Sonia: Any thoughts on how the valuations of the NSE IPO are stacked up versus some other global listed exchanges. Currently it is valued at Rs 40,000 crore marketcap which would signify almost 30 times projected earnings for next year, for FY18. Any thoughts on whether there is enough left on the table for investors?

Mehta: Talking as an investor I would say that this issue appears to be fully priced and I do not know how much upside would be left for the investors to make money unless the market does very well and we see a huge upswing, which if it comes about then the valuation should do well but I would say it is fully priced at this level and even the other exchange is also priced at 50 PE. So it is a high kind of pricing but if we are looking at discounting the future, the future if it looks bright then the pricing is going to be higher but in the current balance sheet it looks like it is fully priced.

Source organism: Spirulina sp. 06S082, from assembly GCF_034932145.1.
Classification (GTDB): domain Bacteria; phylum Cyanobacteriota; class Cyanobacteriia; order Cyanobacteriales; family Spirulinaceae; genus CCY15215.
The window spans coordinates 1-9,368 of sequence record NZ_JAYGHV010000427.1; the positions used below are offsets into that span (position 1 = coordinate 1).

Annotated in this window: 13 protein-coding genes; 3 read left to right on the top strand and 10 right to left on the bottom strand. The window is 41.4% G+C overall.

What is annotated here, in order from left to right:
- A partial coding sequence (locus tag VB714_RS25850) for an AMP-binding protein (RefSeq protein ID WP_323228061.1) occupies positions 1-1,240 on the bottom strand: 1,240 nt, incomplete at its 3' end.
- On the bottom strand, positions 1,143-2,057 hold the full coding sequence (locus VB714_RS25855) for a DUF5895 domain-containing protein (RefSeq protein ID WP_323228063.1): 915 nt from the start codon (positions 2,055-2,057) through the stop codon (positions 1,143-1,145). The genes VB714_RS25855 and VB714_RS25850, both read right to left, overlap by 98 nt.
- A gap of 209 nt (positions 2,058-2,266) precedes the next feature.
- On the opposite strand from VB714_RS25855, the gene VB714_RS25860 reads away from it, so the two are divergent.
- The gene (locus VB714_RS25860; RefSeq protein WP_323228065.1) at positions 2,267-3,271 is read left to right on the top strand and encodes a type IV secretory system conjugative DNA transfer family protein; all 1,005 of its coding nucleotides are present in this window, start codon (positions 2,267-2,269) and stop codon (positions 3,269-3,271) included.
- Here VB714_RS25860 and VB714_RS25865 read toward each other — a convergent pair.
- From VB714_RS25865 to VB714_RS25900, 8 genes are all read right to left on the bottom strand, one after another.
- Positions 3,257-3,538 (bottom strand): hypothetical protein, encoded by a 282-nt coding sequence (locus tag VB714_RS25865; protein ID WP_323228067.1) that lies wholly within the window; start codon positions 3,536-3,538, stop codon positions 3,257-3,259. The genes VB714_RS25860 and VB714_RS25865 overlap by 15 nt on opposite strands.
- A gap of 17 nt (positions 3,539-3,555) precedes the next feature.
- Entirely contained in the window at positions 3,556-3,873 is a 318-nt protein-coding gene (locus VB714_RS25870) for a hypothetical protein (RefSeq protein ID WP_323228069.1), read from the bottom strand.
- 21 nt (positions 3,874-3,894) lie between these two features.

Latha: What gave us this doubt is that just a few months back State Bank of India (SBI) sold off, at that time the per share value came at about Rs 4,500 and now it looks like, if you look at Rs 40,000 crore marketcap, the per share value or per share price comes to Rs 8,800, so there is quite a jump in few months, it does look therefore as richly valued, but I am going back to potential preferential access to some brokers. It is not a deal breaker. To be fair, on the side of the NSE you will have to say that it was the NSE's board itself which has brought this to the fore. It is an extremely high profile board and you cannot fault it at all - Ashok Chawla, Ravi Narain, Dinesh Kanabar, Anshula Kant of SBI, Mohandas Pai, Dharmistha Raval, Sunita Sharma of LIC Housing - it's an elegant and elite board but still potential preferential access to brokers sounds very big in terms of crime that exchange can commit. You don't think this is a deal breaker?